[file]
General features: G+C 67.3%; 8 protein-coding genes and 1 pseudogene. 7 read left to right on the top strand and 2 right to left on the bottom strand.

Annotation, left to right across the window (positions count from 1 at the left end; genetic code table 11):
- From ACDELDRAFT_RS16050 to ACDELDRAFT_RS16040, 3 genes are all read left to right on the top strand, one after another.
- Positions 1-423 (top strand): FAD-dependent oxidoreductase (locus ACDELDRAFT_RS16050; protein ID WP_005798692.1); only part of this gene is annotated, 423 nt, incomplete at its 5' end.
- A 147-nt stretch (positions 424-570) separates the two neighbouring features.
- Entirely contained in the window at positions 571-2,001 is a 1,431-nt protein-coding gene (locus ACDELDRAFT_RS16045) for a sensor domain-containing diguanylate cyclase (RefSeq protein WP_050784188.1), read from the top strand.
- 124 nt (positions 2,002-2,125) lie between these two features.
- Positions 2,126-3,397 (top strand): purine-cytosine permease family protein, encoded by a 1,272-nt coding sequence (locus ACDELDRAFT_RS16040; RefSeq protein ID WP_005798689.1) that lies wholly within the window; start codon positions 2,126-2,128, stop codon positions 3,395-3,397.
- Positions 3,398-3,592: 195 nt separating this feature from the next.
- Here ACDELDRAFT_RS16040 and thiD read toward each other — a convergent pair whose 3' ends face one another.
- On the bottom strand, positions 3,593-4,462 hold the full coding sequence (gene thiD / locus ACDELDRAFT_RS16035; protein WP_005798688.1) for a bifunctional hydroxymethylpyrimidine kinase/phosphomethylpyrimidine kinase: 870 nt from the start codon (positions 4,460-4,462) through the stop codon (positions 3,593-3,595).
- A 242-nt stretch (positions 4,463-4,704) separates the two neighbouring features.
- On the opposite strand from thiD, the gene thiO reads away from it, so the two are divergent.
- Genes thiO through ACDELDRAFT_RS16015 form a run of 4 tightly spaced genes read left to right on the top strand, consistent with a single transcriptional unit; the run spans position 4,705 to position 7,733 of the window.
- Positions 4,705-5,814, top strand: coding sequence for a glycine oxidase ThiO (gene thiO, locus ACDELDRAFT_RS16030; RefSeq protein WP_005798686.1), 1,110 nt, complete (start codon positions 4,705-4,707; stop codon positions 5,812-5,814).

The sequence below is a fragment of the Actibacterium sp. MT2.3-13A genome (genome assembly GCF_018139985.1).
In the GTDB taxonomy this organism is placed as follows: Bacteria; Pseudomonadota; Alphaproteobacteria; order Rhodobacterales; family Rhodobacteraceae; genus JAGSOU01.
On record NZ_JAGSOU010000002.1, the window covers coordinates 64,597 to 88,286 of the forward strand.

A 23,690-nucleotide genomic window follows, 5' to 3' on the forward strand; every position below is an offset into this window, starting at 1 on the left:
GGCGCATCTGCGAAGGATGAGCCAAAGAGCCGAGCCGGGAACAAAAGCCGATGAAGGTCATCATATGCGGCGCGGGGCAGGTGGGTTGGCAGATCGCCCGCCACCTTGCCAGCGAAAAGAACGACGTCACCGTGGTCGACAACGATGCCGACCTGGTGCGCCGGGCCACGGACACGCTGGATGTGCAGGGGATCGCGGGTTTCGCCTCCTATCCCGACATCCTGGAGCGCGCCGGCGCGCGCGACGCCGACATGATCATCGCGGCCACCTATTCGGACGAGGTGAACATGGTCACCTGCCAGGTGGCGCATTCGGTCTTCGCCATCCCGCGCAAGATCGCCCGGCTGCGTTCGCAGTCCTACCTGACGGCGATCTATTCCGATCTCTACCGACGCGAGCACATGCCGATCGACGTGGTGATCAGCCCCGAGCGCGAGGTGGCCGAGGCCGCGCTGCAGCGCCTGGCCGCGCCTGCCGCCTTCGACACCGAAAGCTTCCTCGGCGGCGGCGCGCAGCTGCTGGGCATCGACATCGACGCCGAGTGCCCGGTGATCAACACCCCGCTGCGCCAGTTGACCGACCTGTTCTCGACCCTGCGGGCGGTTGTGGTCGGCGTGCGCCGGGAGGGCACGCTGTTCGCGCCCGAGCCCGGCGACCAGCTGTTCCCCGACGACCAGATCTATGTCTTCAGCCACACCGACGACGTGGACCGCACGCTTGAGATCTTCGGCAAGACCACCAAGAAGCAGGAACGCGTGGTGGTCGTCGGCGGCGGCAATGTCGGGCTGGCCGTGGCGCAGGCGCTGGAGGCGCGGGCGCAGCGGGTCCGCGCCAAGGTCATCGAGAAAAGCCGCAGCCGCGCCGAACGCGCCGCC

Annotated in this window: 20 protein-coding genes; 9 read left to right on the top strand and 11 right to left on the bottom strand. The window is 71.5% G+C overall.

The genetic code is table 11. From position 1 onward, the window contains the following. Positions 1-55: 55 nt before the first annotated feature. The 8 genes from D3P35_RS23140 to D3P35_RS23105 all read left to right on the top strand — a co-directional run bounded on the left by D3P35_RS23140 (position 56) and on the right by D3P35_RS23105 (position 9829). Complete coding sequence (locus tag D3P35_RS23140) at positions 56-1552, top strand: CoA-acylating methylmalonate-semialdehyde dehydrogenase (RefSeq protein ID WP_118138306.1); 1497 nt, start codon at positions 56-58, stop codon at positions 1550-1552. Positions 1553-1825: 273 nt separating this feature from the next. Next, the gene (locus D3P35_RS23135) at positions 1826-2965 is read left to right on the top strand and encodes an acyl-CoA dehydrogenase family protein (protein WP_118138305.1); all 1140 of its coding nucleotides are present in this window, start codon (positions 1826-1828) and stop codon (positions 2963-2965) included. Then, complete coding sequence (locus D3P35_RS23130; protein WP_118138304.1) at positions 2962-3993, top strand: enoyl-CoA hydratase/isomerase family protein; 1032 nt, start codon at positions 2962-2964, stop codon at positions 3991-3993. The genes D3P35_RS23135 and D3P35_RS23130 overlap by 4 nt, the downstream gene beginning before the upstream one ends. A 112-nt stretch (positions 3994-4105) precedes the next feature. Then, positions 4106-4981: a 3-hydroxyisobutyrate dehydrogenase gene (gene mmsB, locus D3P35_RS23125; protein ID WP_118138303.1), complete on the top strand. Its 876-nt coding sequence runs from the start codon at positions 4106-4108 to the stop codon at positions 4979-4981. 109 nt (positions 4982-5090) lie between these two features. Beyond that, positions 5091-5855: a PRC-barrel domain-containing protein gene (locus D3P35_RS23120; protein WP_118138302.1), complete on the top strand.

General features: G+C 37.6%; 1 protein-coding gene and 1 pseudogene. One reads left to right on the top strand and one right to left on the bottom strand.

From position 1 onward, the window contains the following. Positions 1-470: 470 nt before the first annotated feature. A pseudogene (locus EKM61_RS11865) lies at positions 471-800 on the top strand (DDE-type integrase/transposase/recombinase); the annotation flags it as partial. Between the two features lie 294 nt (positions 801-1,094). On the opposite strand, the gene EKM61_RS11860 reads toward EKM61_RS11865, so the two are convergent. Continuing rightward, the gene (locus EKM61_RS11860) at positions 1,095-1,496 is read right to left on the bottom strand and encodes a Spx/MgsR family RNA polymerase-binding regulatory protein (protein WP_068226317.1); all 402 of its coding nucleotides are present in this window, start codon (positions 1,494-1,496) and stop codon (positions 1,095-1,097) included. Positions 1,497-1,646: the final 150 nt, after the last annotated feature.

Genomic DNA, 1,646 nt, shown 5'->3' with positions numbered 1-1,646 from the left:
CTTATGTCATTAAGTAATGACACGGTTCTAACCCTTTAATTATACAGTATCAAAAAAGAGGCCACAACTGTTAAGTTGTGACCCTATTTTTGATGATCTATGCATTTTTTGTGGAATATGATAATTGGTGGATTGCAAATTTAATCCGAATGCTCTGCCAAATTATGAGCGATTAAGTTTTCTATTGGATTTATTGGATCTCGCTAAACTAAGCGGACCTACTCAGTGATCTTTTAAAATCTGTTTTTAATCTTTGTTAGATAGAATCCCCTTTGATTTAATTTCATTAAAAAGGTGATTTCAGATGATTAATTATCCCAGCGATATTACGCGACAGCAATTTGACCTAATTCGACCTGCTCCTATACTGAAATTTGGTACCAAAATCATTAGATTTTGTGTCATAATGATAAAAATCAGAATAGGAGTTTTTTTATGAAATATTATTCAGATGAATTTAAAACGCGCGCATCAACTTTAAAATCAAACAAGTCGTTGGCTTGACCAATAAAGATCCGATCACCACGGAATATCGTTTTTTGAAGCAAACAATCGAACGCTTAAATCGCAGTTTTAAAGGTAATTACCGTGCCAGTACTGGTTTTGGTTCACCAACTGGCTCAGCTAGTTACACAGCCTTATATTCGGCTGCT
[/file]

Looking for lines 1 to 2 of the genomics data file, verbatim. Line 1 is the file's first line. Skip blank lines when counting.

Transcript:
General features: G+C 67.3%; 8 protein-coding genes and 1 pseudogene. 7 read left to right on the top strand and 2 right to left on the bottom strand.

Annotation, left to right across the window (positions count from 1 at the left end; genetic code table 11):